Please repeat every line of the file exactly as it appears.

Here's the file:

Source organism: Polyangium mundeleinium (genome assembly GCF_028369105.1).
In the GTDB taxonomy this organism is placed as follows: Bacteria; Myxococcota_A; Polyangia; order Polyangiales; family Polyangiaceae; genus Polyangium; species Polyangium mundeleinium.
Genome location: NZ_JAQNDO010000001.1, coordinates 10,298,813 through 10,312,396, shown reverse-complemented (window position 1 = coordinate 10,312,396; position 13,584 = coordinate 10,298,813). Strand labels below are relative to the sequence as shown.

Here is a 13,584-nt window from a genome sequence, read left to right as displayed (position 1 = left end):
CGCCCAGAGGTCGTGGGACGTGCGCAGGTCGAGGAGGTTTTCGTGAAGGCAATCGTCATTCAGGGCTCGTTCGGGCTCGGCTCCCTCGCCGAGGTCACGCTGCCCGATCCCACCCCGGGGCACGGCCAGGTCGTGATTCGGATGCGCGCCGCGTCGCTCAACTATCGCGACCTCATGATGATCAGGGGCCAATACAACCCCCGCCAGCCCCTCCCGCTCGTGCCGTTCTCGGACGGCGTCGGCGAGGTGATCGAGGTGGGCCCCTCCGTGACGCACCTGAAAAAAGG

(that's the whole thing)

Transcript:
Source organism: Polyangium mundeleinium (genome assembly GCF_028369105.1).
In the GTDB taxonomy this organism is placed as follows: Bacteria; Myxococcota_A; Polyangia; order Polyangiales; family Polyangiaceae; genus Polyangium; species Polyangium mundeleinium.
Genome location: NZ_JAQNDO010000001.1, coordinates 10,298,813 through 10,312,396, shown reverse-complemented (window position 1 = coordinate 10,312,396; position 13,584 = coordinate 10,298,813). Strand labels below are relative to the sequence as shown.

Here is a 13,584-nt window from a genome sequence, read left to right as displayed (position 1 = left end):
CGCCCAGAGGTCGTGGGACGTGCGCAGGTCGAGGAGGTTTTCGTGAAGGCAATCGTCATTCAGGGCTCGTTCGGGCTCGGCTCCCTCGCCGAGGTCACGCTGCCCGATCCCACCCCGGGGCACGGCCAGGTCGTGATTCGGATGCGCGCCGCGTCGCTCAACTATCGCGACCTCATGATGATCAGGGGCCAATACAACCCCCGCCAGCCCCTCCCGCTCGTGCCGTTCTCGGACGGCGTCGGCGAGGTGATCGAGGTGGGCCCCTCCGTGACGCACCTGAAAAAAGG